southeast of Fairbanks (1.5-mile side road to campground on north side of Harding Lake) off the Richardson Highway. Harding Lake, is one of the few natural lakes near Fairbanks that can be reached by road, it is a
favorite spot to swim, boat and fish. There are 90 camp sites for vehicles, a walk-in group camping area, toilets, water and dump station. There is also a large picnic and beach area with dressing rooms, a baseball
field, volleyball court, horseshoe pits and campfire area.
Resident ranger. Pike and lake trout. Harding Lake was a brief stopover for Will Rogers & Wiley Post on their ill-fated flight to Barrow, Alaska. Be sure to bring along your mosquito repellent!
mile 313 Parking.
mile 310 Parking.
mile 306 Rest area beside Birch Lake. Toilets.
mile 305.2 Birch Lake State Recreation Site is reached by
turning north onto the gravel road for 1/4 mile. 17 camp sites, picnic area, toilets, swimming. Boat launch, excellent rainbow and trout fishing (boat recommended).
mile 304.3 Parking.
mile 298.2 Parking.
mile 297.6 Scenic view, parking on west side of highway. Access road to Tanana River.
mile 296.5 Parking with view of Tanana River.
mile 295.3 Banner Creek, historic placer gold stream.
mile 294 Parking.
mile 289.7 Parking.
mile 288 Scenic view.
mile 286.7 Shaw Creek.
Large parking area and boat launch
good early spring and fall grayling fishing. Picnic table. View of Mt. Deborah (12,339 ft.) to the west, Mt. Hayes (13,832 ft.) to the southwest and Mt. Hess (11,940 ft.) between the two former peaks. All are a part of the Alaska Range which spans southcentral Alaska in a sweeping 600-mile arc.
mile 280.4 Parking.
mile 277.8 Quartz Lake State Recreation Area, access via 3-mile side road. 87 camp sites, Facilities include two boat launches, a handicap accessible fishing dock, picnic sites, a picnic shelter, swimming area, beach volleyball court, water, and toilets.. Stocked with rainbow, trout and cohoe. Boat recommended. Fee area. There are 12 camp sites at Lost Lake. Facilities include picnic area, water and toilets. Lost Lake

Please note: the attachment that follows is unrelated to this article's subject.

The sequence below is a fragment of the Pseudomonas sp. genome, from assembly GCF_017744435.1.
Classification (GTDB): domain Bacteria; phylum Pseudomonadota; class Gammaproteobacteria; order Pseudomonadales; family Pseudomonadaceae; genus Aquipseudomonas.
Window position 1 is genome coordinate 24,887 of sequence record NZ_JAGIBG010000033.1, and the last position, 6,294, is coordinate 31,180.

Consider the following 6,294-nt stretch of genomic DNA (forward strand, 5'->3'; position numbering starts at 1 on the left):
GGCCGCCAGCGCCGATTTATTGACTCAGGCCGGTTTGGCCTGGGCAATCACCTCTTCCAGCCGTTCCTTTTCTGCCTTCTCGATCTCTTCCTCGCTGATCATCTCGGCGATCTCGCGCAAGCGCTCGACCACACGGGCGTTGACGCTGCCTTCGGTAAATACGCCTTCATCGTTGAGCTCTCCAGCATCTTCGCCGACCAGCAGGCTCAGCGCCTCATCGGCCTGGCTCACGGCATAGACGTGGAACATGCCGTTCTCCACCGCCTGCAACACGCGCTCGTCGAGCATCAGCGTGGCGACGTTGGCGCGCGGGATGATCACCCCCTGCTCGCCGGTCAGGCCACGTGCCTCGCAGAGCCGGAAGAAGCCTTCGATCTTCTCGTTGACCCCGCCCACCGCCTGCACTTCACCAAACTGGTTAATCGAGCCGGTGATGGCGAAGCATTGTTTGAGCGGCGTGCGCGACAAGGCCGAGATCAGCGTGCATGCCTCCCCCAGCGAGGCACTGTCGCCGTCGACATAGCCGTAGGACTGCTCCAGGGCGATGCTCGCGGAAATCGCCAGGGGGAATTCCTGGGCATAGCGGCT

is not stocked but its small picnic area is a favorite spot for those who want to enjoy the area's scenery and wildlife.
mile 275.4 Big Delta Bridge and Trans-Alaska Pipeline
Bridge elevated 40 ft. above the Tanana River, this 1200-ft. bridge is the second
longest on the route. (The longest crosses the Yukon River north of Fairbanks). Good view of the Alaska Range to the south. Large parking area at east end of bridge.
mile 275 Tanana Trading Post and Big Delta State Historical Park.
Rika’s Roadhouse at Big Delta State Historical Park (Closed) . The Valdez-to-Fairbanks trail brought travelers to the banks of the Tanana River, where they crossed by ferry. John Hajdukovich, a Yugoslavian entrepreneur, bought the land along with a fur trading post in 1909 making the Roadhouse over 100 years old.
The two-story roadhouse, built of logs became a year-round oasis for hunters, trappers, prospectors and travelers as well as local Athabascans and homesteaders. However, John had many other interests, including the responsibility of US Game Commissioner. Sitting still and running a roadhouse did not appeal to him so he simply asked guests to make themselves at home and leave some money on the table. He ran it in this way until 1918, when finally a dependable, hard-working Swede named Rika Wallen was hired to take over.
mile 270.3 Alaska 7 Motel Comfort at a comfortable price; large clean rooms, private baths, satellite TV, refrigerator, courtesy coffee. 907-895-4848
ile 268.3 Clearwater State Recreation Site on Jack Warren Road, 11 miles km on
good road. Campground has 17 camp sites, picnic area, tables, toilets, water and boat launch. You can continue on this road 8.5 miles to the Alaska Highway mile 1415/km 2277.